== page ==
Ian Fleming's Goldfinger, the seventh title in his popular "James Bond" series, is partly just a darn good read and partly a sort of cultural primer. Set (as are the other Bond novels) in the bygone mid-century world of the British upper class, where a man's golf shoes were a reliable indicator of his character, the book is replete with card games, golfing and champagne suppers. The cars are superb, the martinis are dry, and even the villains are gentlemen – although not as much so, of course, as Bond. The book is full of the fantastic gizmos, intricate plots and the dazzling action scenes that Fleming made famous.
Bond is assigned to find out what pawnbroker Auric Goldfinger is doing with all his gold, and decides to "accidentally" run into him while golfing in order to feel him out a bit. He knows just where to find him, as well as his approximate handicap, due to an earlier encounter at the card table. Not many authors could devote 26 pages to a golf game without becoming mind-numbingly dull, but Fleming manages it, somehow. Perhaps it is the valuable information imparted amidst the tees and birdies – that the dastardly Goldfinger, already a proven card cheat, cheats at golf as well; that Bond's shoes and clubs are obviously superior to the nouveau riche matching ensemble Goldfinger sports; and that even Bond's caddy is more of a gentleman than our arch villain o' the day – that keep it humming along. Perhaps it is the suspense of wondering when Bond and Goldfinger will drop the nicey-nice act and reveal their enmity. We all know it's coming, they obviously know it's coming – so come on, Ian, when's it gonna happen?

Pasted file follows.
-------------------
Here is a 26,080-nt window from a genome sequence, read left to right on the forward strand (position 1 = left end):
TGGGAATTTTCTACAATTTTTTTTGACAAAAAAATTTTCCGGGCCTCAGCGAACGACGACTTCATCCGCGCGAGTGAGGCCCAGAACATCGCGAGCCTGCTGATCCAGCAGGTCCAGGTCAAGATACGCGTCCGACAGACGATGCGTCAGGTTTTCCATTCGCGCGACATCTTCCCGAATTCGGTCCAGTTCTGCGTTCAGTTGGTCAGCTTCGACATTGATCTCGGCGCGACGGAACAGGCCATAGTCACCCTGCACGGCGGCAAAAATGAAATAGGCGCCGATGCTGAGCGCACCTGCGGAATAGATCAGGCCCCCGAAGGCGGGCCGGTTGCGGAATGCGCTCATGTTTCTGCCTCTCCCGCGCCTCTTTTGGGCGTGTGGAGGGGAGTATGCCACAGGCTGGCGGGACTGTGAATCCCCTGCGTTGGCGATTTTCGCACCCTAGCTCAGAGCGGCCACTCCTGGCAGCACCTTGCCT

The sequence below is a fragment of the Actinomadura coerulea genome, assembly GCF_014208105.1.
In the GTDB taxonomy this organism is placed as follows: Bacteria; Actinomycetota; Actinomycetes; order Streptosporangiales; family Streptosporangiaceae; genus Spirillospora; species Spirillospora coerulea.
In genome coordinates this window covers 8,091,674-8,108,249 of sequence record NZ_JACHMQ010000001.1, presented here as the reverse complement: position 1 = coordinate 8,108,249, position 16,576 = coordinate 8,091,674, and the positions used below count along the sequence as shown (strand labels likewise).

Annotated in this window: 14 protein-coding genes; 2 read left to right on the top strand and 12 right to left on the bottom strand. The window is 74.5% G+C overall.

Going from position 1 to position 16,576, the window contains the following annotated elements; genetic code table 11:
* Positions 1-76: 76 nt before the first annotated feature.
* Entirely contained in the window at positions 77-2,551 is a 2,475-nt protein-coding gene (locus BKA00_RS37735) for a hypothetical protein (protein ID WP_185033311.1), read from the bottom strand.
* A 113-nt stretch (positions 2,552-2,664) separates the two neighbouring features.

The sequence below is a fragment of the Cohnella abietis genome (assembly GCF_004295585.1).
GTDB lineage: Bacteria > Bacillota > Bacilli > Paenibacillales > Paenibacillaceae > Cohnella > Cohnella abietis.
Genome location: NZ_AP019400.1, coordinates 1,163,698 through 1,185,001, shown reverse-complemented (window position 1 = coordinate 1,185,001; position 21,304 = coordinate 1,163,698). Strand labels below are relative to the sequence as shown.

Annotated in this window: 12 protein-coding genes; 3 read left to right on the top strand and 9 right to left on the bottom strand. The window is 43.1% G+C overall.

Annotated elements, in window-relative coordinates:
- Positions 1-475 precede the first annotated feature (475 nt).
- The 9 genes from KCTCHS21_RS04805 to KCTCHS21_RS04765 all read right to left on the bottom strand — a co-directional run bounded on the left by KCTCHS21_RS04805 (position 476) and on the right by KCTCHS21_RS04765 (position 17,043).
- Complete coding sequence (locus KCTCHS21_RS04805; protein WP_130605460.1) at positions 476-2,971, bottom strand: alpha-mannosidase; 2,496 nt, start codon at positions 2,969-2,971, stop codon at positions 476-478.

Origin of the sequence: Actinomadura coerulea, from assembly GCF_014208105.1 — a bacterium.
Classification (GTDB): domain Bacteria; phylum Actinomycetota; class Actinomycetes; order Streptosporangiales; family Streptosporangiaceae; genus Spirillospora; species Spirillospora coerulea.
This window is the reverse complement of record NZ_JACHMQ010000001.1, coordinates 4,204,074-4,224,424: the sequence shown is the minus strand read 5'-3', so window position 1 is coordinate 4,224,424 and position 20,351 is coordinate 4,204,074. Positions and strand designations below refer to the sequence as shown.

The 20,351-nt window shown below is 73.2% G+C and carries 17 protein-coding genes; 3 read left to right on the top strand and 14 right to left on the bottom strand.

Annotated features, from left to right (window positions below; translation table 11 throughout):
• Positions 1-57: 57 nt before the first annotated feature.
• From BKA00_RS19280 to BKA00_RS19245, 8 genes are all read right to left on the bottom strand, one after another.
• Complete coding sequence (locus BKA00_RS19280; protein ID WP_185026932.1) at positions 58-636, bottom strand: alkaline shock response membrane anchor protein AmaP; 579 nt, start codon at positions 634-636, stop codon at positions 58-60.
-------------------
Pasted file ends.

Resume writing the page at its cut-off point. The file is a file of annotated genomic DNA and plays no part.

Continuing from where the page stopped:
After their golf game, Bond is invited to dine at Goldfinger's house and gets to know the man a bit better. He is also introduced to the terrifying and unique Korean handyman, Odd Job. Continuing the cat-and-mouse game, Bond follows Goldfinger to France, and through the interference of young Tilly Masterson, who is pursuing her own vendetta, ends up first as Goldfinger's captive, then his employee. As such, he becomes privy to the fantastic scheme that Goldfinger has cooked up – and it is, of course, much worse than Bond had imagined. The evil schemes of his enemies almost always are more horrible than he thinks, or than HQ leads him to believe, which is part of the charm of Fleming's works. How, the reader wonders, is James possibly going to get out of that?
Each Bond book must have a heroine (although perhaps female lead would be a better term) and in this one, it is Pussy Galore, leader of an all-female gang of circus performers turned cat burglars, who abandons her lesbian proclivities for James's overwhelming manliness – a thing that most politically correct 21st century writers would probably not come up with. But in the context of this story, it seems appropriate, albeit predictable. Of course the girl is going to fall for Bond, no matter what -- although this book's other female lead, Tilly Masterson, does not. But she's a rare one; most of them do.
Goldfinger is highly recommended for spy fans, Anglophiles, and all retro-loving souls who wish they drove a Rolls Royce Silver Ghost, just like Auric Goldfinger.